• Burst Capable – Current Generation (db.t2) – Instances that provide baseline performance level with the ability to burst to full CPU usage. This DB instance class requires that the DB instance be in a VPC. Currently, it is not supported in AWS GovCloud (US).

    If you have an existing DB instance that you want to move to the db.t2 DB instance class, note that the db.t2 DB instance class requires a VPC; if your current DB instance is not in a VPC, see Moving a DB Instance Not in a VPC into a VPC to find out how to move a DB instance not in a VPC into a VPC. For more information about T2 instances used with the db.t2 DB instance class, go to T2 Instances in the Amazon EC2 documentation.

    DB EngineAvailability
    MySQLMySQL version 5.5 and 5.6 are supported.
    Oracle

    Standard Edition is supported for Bring Your Own License (BYOL).

    Enterprise Edition is supported for Bring Your Own License (BYOL).

    Standard Edition Two is supported for Bring Your Own License (BYOL).

    Standard Edition One is supported for Bring Your Own License (BYOL) and License Included.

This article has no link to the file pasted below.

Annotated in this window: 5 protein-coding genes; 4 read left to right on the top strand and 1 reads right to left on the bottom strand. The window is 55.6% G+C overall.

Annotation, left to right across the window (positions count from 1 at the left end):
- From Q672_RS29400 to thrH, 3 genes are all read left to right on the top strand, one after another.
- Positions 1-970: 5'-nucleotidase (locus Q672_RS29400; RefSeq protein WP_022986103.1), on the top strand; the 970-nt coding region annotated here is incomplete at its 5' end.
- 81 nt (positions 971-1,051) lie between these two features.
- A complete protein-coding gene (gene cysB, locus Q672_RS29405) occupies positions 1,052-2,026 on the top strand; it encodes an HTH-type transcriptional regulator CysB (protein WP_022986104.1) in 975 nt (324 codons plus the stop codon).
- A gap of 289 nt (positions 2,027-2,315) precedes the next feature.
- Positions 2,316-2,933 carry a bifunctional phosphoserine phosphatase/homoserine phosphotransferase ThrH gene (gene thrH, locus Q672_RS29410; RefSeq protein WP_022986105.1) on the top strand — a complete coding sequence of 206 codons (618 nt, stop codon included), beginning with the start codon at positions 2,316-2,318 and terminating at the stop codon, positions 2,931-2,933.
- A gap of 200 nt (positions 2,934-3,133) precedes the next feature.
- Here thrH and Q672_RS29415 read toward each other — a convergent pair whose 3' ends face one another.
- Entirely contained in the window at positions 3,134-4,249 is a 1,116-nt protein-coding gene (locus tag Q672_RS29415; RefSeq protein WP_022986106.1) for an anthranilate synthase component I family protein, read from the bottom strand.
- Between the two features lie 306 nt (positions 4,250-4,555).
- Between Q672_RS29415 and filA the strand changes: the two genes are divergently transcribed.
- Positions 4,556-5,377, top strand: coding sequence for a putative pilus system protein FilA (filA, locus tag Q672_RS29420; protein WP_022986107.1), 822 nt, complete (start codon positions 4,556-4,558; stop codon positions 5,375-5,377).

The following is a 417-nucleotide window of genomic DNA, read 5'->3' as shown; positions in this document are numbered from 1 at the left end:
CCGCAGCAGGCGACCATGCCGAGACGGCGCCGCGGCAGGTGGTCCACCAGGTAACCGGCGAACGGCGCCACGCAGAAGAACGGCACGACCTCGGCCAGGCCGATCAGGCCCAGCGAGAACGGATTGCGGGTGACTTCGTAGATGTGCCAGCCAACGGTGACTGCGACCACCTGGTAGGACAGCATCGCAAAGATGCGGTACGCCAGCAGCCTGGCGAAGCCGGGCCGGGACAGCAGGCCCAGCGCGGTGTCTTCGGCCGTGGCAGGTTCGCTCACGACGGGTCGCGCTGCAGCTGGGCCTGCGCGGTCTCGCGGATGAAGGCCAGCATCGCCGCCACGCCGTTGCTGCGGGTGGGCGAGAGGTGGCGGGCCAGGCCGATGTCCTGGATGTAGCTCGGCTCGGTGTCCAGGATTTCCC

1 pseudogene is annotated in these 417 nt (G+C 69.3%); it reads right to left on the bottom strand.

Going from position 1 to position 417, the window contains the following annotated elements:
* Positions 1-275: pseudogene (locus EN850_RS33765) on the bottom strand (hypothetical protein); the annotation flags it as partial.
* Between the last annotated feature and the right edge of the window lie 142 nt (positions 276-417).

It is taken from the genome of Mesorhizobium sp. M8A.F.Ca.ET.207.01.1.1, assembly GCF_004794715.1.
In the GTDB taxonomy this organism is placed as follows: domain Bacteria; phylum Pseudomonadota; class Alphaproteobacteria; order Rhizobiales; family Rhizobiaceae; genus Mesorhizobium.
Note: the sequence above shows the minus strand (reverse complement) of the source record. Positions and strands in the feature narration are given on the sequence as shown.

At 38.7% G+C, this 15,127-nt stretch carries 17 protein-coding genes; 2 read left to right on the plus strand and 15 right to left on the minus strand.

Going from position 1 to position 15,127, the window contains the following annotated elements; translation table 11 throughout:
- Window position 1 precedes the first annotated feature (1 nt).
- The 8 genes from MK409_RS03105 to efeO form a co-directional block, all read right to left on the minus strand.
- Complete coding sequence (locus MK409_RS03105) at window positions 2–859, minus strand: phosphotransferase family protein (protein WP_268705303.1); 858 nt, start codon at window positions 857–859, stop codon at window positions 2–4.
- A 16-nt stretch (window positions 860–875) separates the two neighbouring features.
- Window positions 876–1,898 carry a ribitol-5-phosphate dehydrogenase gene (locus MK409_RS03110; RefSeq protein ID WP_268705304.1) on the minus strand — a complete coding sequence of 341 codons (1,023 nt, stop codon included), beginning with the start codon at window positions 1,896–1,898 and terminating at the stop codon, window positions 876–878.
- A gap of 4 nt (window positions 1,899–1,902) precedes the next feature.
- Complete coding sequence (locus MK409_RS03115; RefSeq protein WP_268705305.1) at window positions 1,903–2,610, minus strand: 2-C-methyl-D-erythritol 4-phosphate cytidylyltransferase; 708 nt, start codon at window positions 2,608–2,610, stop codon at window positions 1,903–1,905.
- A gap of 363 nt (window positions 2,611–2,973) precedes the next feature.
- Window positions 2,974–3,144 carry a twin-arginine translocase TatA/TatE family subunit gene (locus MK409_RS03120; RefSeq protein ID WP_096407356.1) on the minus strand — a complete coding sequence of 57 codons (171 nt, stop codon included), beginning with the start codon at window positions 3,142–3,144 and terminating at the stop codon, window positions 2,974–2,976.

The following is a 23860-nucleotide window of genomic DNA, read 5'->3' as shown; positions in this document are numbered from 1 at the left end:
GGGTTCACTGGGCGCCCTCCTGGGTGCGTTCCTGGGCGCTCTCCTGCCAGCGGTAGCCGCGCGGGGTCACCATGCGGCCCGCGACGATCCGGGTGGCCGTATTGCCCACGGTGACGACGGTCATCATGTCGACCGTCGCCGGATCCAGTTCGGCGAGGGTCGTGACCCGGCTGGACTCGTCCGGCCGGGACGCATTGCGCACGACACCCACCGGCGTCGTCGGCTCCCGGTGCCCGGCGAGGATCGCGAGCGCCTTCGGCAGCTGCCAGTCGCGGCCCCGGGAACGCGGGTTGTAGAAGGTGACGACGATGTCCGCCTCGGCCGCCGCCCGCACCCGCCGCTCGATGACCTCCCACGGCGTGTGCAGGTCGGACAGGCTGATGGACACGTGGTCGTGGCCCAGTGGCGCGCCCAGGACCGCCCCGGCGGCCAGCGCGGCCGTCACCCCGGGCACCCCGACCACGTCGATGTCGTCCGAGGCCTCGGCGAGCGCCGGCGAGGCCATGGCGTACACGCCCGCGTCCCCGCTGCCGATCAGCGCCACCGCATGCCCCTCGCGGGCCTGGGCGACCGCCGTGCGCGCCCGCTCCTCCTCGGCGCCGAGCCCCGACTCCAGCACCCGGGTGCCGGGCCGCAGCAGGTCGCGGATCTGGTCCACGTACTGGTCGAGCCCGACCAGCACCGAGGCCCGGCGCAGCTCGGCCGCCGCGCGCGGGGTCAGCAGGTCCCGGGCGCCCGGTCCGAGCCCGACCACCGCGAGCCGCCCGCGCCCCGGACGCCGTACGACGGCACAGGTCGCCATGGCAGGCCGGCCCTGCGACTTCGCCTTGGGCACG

If you want to use a micro DB instance class, the db.t2.micro DB instance class is recommended for use with Oracle versions 11.2.0.4 and 12.1.0.2. The db.t1.micro DB instance class only supports Oracle versions 11.2.0.2, 11.2.0.3, and 12.1.0.1.

    SQL Server

    SQL Server Standard is supported for Bring Your Own License (BYOL).

    SQL Server Enterprise Edition is supported for Bring Your Own License (BYOL).

    PostgreSQLAll versions are supported.
    AuroraAurora is not supported.
    MariaDBMariaDB version 10.0.17 is supported.

Previous Generation DB Instance Classes

Previous generation DB instance classes include the following:

Instance TypePrevious Generation DB Instance Classes
Standard

db.m1.small | db.m1.medium | db.m1.large | db.m1.xlarge

Memory Optimized

db.m2.xlarge | db.m2.2xlarge | db.m2.4xlarge | db.cr1.8xlarge

Microdb.t1.micro
  • Standard – Previous Generation – Previous generation general-purpose instances. For more information, go to Instance Type in the Amazon EC2 documentation.

  • Memory Optimized – Previous Generation (db.m2) – First generation memory-optimized instances. For more information, go to Instance Type in the Amazon EC2 documentation.

  • Micro Instances (db.t1.micro) – An instance sufficient for testing that should not be used for production applications. Using a db.t1.micro instance with Oracle is a limited test configuration. If you want to use a micro DB instance class, the db.t1.micro DB instance class only supports Oracle versions 11.2.0.2, 11.2.0.3, and 12.1.0.1.

    We recommend that you use db.t1.micro instances with Oracle to test setup and connectivity only; the system resources for a db.t1.micro instance do not meet the recommended configuration for Oracle. No Oracle options are supported on a db.t1.micro instance. For more information, see the Micro Instances topic in the Amazon EC2 documentation.

Specifications for All Available DB Instance Classes